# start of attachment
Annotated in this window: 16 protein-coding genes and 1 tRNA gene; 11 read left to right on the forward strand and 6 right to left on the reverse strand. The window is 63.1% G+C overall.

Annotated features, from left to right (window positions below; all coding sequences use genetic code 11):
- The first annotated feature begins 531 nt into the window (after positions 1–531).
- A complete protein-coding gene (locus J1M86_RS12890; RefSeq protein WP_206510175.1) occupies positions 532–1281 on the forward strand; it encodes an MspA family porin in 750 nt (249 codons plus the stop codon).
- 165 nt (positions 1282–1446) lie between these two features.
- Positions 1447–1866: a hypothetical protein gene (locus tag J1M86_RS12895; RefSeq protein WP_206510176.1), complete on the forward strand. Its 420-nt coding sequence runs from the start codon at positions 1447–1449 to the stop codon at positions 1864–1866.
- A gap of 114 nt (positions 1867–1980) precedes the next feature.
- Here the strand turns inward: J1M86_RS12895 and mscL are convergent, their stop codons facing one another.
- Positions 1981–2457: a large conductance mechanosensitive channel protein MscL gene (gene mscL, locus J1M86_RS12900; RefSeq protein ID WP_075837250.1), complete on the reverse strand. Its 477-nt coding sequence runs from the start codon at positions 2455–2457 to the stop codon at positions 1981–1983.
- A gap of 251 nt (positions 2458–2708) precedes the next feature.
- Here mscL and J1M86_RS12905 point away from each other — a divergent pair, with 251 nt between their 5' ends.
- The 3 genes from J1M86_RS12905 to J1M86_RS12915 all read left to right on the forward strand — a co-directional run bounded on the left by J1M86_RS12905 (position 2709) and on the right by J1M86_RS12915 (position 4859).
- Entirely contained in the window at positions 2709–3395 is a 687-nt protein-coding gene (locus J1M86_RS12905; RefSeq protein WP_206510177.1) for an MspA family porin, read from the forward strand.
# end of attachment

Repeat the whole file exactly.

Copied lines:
Annotated in this window: 16 protein-coding genes and 1 tRNA gene; 11 read left to right on the forward strand and 6 right to left on the reverse strand. The window is 63.1% G+C overall.

Annotated features, from left to right (window positions below; all coding sequences use genetic code 11):
- The first annotated feature begins 531 nt into the window (after positions 1–531).
- A complete protein-coding gene (locus J1M86_RS12890; RefSeq protein WP_206510175.1) occupies positions 532–1281 on the forward strand; it encodes an MspA family porin in 750 nt (249 codons plus the stop codon).
- 165 nt (positions 1282–1446) lie between these two features.
- Positions 1447–1866: a hypothetical protein gene (locus tag J1M86_RS12895; RefSeq protein WP_206510176.1), complete on the forward strand. Its 420-nt coding sequence runs from the start codon at positions 1447–1449 to the stop codon at positions 1864–1866.
- A gap of 114 nt (positions 1867–1980) precedes the next feature.
- Here the strand turns inward: J1M86_RS12895 and mscL are convergent, their stop codons facing one another.
- Positions 1981–2457: a large conductance mechanosensitive channel protein MscL gene (gene mscL, locus J1M86_RS12900; RefSeq protein ID WP_075837250.1), complete on the reverse strand. Its 477-nt coding sequence runs from the start codon at positions 2455–2457 to the stop codon at positions 1981–1983.
- A gap of 251 nt (positions 2458–2708) precedes the next feature.
- Here mscL and J1M86_RS12905 point away from each other — a divergent pair, with 251 nt between their 5' ends.
- The 3 genes from J1M86_RS12905 to J1M86_RS12915 all read left to right on the forward strand — a co-directional run bounded on the left by J1M86_RS12905 (position 2709) and on the right by J1M86_RS12915 (position 4859).
- Entirely contained in the window at positions 2709–3395 is a 687-nt protein-coding gene (locus J1M86_RS12905; RefSeq protein WP_206510177.1) for an MspA family porin, read from the forward strand.